South Korea has a very special group of public officials. They often pass the time by squabbling about things related solely to their own interests, while ignoring what they are supposed to do. They are quick to raise their own pay and, whenever possible, go on overseas trips. And they get paid handsomely -- all through taxpayer money -- without even working for weeks.
This very special and unreasonably privileged group is made up of the 300 lawmakers in the National Assembly. Instead of working hard on the growing backlog of pending legislation, they idled away more than seven weeks wrangling over how to share parliamentary chairmanships before restarting long-stalled National Assembly sessions.
The first half of the National Assembly sessions closed on May 30. After wasting 53 days, the ruling and opposition parties finally reached an agreement on sharing the parliamentary chairmanship formations Friday.
The news might come off as a positive development for those who had long wanted lawmakers to start working for the nation. However, what the rival parties actually agreed to, after much bickering, lacks any substance that would benefit citizens.
The gist of the agreement between the ruling People Power Party and the main opposition Democratic Party of Korea is fairly simple. The ruling party will take the chair posts for seven parliamentary committees, while the main opposition party will take the chair posts for 11 parliamentary committees. The ruling and opposition parties will take turns taking the chair posts for two much-disputed committees -- the Science, ICT, Broadcasting and Communications Committee and the Pubic Administration and Security Committee -- with both getting the position for one year each before switching.
Just coming up with an agreement for which party should take how many chair posts, lawmakers from both parties broke one deadline after another. It is no wonder then that lawmakers are now being widely criticized for their belated agreement, which has dragged back the National Assembly’s entire schedule.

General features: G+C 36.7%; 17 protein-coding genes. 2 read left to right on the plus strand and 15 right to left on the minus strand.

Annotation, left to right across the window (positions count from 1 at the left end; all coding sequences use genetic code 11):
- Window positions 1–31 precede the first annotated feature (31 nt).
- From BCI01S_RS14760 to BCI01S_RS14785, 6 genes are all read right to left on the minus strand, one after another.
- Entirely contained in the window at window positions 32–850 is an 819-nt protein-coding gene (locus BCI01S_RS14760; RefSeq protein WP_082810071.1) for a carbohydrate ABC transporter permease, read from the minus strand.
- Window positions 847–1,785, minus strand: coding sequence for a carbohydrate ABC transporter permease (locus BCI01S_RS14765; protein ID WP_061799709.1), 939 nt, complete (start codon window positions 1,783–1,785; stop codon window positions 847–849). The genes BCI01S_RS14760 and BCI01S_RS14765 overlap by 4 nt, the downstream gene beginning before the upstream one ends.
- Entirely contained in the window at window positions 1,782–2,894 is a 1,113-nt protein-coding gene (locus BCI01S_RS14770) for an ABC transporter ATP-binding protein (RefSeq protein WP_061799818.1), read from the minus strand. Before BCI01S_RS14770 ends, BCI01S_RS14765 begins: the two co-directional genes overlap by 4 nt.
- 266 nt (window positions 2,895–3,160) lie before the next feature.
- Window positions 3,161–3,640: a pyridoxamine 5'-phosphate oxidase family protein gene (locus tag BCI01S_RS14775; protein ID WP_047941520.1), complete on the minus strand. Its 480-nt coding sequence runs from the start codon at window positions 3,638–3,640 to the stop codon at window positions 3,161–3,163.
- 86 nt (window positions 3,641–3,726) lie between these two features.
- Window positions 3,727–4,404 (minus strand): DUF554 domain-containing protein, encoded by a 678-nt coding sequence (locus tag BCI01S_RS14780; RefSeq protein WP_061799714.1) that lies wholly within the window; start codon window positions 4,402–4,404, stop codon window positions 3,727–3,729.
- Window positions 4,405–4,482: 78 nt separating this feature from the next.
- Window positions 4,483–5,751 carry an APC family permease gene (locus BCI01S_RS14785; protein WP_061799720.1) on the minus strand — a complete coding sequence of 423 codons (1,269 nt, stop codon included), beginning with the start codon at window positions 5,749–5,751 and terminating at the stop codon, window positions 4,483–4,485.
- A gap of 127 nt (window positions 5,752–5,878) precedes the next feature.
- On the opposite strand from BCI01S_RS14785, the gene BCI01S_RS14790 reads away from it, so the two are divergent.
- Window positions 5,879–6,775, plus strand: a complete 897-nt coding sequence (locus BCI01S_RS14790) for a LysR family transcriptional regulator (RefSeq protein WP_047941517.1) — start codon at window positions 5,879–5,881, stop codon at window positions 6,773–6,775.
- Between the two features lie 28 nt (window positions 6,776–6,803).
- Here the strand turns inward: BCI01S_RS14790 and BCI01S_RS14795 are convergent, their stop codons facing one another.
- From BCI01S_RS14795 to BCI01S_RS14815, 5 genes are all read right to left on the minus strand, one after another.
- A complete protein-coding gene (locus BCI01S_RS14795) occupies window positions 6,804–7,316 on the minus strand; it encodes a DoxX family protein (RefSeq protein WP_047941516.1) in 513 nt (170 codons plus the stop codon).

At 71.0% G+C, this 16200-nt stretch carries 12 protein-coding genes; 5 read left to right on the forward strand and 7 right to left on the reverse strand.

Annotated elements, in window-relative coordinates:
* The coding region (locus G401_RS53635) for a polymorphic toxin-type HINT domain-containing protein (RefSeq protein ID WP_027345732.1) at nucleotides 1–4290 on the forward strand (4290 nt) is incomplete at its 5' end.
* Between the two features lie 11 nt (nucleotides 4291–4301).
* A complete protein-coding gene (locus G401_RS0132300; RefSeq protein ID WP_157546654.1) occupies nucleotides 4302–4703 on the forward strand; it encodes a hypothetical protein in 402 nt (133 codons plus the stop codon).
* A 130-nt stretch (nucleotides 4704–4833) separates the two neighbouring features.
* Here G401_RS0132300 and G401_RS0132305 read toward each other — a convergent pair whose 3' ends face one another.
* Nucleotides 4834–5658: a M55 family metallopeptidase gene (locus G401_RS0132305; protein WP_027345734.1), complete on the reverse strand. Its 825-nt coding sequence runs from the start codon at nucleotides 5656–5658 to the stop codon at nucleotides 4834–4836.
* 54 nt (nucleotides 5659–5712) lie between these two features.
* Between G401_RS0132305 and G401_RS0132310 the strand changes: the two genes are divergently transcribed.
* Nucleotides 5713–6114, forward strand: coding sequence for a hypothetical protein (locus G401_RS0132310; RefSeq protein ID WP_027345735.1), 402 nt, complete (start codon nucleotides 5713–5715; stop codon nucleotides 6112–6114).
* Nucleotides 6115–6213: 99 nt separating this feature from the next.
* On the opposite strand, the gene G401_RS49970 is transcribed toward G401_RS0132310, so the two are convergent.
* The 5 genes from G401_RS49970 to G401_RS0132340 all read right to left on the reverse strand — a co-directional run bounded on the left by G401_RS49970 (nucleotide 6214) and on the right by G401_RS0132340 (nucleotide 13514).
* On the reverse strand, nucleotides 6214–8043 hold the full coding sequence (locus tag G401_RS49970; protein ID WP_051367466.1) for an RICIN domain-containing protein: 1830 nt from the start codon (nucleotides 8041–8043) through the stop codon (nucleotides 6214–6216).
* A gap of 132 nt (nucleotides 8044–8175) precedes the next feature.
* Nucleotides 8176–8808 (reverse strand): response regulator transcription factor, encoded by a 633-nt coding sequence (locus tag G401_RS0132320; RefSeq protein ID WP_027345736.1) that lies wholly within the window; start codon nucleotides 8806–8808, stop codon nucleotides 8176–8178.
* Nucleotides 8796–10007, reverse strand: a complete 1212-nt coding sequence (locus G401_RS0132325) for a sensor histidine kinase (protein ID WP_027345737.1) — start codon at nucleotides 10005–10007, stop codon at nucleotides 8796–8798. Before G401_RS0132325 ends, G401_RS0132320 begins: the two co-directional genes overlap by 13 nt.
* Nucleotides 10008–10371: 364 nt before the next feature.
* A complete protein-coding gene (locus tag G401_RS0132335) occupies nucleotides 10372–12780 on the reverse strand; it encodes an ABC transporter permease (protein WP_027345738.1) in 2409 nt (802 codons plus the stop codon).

During the self-imposed break, or paid holidays in the eyes of many taxpayers, nearly 60 lawmakers went on overseas business trips in the past two months. Except for a couple of official trips, the majority of such excursions reportedly had nothing to do with real legislative “business,” initiating a wave of critical responses from media outlets.
Particularly disappointing is that each lawmaker has gotten away with receiving a monthly pay of 12,850,000 won ($9,818), despite working for just one day during the stalemate period. The official annual pay for a lawmaker is about 154 million won, which is among the top-tier pay grades for Korean workers and far higher than what lawmakers in other comparable countries receive relative to average national income. In total, around 750 million won is paid to each lawmaker every year in salary and costs for running an office, including as many as eight aides -- all at the taxpayers’ expense.
During the COVID-19 pandemic, Japanese lawmakers voluntarily slashed their salaries by 20 percent to lessen their burden on the public. Korean lawmakers, in contrast, have continued to raise their own pay since 2018.
There was at least one lawmaker who recognized the folly of lawmakers’ shameful conduct. On Thursday, when the stalemate was still unresolved, Rep. Cho Eun-hee said, “I feel ashamed,” and expressed her wish to return the monthly payment she received.
It is not the first time Korean voters have witnessed such incredulously irresponsible behavior from lawmakers. On social media, some users suggest that the country should install a no-work-no-pay rule for lawmakers.
Korean lawmakers are given too many exceptional privileges, overgenerous compensation and outsized political power once they get elected. This is why so many greedy lawmaker wannabes rush to fight tooth and nail to get a seat in the National Assembly. And even after being elected, they continue to wrangle over their self-interests.
It is hoped that lawmakers ponder their official role and do some soul-searching about what they have done -- or not done at all -- at a time when people are suffering from high economic inflation and the pandemic’s resurgence.
By Korea Herald (email@example.com